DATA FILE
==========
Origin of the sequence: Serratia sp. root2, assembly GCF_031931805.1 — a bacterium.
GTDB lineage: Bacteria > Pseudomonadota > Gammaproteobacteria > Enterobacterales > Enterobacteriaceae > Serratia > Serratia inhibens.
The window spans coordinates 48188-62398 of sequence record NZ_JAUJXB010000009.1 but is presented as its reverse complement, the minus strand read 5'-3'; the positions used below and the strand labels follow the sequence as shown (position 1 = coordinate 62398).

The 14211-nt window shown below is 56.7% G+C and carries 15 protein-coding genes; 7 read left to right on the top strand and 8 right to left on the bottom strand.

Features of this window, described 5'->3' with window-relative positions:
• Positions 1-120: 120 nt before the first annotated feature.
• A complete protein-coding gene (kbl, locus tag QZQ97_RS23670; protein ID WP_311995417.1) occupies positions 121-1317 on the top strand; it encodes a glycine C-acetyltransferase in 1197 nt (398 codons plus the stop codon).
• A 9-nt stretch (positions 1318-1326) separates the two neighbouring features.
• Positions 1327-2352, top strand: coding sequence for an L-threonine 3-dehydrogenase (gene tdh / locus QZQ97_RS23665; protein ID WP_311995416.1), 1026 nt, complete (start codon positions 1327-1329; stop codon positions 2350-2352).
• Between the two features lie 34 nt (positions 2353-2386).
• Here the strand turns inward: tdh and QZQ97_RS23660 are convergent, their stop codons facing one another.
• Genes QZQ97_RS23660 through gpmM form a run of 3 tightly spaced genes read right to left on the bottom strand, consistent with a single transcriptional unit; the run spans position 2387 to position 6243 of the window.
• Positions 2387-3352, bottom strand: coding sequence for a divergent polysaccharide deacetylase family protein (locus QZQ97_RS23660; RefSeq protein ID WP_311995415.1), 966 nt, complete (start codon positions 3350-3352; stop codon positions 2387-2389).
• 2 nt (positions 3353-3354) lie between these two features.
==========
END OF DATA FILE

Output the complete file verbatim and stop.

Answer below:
Origin of the sequence: Serratia sp. root2, assembly GCF_031931805.1 — a bacterium.
GTDB lineage: Bacteria > Pseudomonadota > Gammaproteobacteria > Enterobacterales > Enterobacteriaceae > Serratia > Serratia inhibens.
The window spans coordinates 48188-62398 of sequence record NZ_JAUJXB010000009.1 but is presented as its reverse complement, the minus strand read 5'-3'; the positions used below and the strand labels follow the sequence as shown (position 1 = coordinate 62398).

The 14211-nt window shown below is 56.7% G+C and carries 15 protein-coding genes; 7 read left to right on the top strand and 8 right to left on the bottom strand.

Features of this window, described 5'->3' with window-relative positions:
• Positions 1-120: 120 nt before the first annotated feature.
• A complete protein-coding gene (kbl, locus tag QZQ97_RS23670; protein ID WP_311995417.1) occupies positions 121-1317 on the top strand; it encodes a glycine C-acetyltransferase in 1197 nt (398 codons plus the stop codon).
• A 9-nt stretch (positions 1318-1326) separates the two neighbouring features.
• Positions 1327-2352, top strand: coding sequence for an L-threonine 3-dehydrogenase (gene tdh / locus QZQ97_RS23665; protein ID WP_311995416.1), 1026 nt, complete (start codon positions 1327-1329; stop codon positions 2350-2352).
• Between the two features lie 34 nt (positions 2353-2386).
• Here the strand turns inward: tdh and QZQ97_RS23660 are convergent, their stop codons facing one another.
• Genes QZQ97_RS23660 through gpmM form a run of 3 tightly spaced genes read right to left on the bottom strand, consistent with a single transcriptional unit; the run spans position 2387 to position 6243 of the window.
• Positions 2387-3352, bottom strand: coding sequence for a divergent polysaccharide deacetylase family protein (locus QZQ97_RS23660; RefSeq protein ID WP_311995415.1), 966 nt, complete (start codon positions 3350-3352; stop codon positions 2387-2389).
• 2 nt (positions 3353-3354) lie between these two features.